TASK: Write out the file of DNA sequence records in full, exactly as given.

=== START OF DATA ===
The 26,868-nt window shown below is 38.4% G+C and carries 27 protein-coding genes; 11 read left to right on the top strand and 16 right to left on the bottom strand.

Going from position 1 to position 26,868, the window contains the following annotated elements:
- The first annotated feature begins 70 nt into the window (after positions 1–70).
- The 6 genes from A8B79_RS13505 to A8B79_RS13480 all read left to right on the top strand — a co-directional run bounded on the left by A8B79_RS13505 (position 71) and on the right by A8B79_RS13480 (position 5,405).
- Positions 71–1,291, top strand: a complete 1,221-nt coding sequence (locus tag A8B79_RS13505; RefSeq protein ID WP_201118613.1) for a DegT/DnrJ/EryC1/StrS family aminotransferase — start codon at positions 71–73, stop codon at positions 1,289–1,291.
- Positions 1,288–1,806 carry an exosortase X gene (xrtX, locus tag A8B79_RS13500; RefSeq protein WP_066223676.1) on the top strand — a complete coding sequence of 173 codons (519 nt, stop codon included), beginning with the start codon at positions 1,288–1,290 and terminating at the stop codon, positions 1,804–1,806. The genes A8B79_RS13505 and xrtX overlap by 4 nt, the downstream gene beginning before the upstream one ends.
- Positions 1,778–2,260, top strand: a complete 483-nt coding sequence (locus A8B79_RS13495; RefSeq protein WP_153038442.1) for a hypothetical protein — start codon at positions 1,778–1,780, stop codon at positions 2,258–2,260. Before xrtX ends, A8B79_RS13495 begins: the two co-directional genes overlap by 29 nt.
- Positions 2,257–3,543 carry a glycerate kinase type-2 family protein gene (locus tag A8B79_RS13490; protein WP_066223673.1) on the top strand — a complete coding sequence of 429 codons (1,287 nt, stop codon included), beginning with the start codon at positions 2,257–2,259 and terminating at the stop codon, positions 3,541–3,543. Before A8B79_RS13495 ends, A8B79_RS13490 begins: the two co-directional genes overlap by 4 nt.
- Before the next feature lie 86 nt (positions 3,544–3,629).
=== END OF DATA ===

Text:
The 26,868-nt window shown below is 38.4% G+C and carries 27 protein-coding genes; 11 read left to right on the top strand and 16 right to left on the bottom strand.

Going from position 1 to position 26,868, the window contains the following annotated elements:
- The first annotated feature begins 70 nt into the window (after positions 1–70).
- The 6 genes from A8B79_RS13505 to A8B79_RS13480 all read left to right on the top strand — a co-directional run bounded on the left by A8B79_RS13505 (position 71) and on the right by A8B79_RS13480 (position 5,405).
- Positions 71–1,291, top strand: a complete 1,221-nt coding sequence (locus tag A8B79_RS13505; RefSeq protein ID WP_201118613.1) for a DegT/DnrJ/EryC1/StrS family aminotransferase — start codon at positions 71–73, stop codon at positions 1,289–1,291.
- Positions 1,288–1,806 carry an exosortase X gene (xrtX, locus tag A8B79_RS13500; RefSeq protein WP_066223676.1) on the top strand — a complete coding sequence of 173 codons (519 nt, stop codon included), beginning with the start codon at positions 1,288–1,290 and terminating at the stop codon, positions 1,804–1,806. The genes A8B79_RS13505 and xrtX overlap by 4 nt, the downstream gene beginning before the upstream one ends.
- Positions 1,778–2,260, top strand: a complete 483-nt coding sequence (locus A8B79_RS13495; RefSeq protein WP_153038442.1) for a hypothetical protein — start codon at positions 1,778–1,780, stop codon at positions 2,258–2,260. Before xrtX ends, A8B79_RS13495 begins: the two co-directional genes overlap by 29 nt.
- Positions 2,257–3,543 carry a glycerate kinase type-2 family protein gene (locus tag A8B79_RS13490; protein WP_066223673.1) on the top strand — a complete coding sequence of 429 codons (1,287 nt, stop codon included), beginning with the start codon at positions 2,257–2,259 and terminating at the stop codon, positions 3,541–3,543. Before A8B79_RS13495 ends, A8B79_RS13490 begins: the two co-directional genes overlap by 4 nt.
- Before the next feature lie 86 nt (positions 3,544–3,629).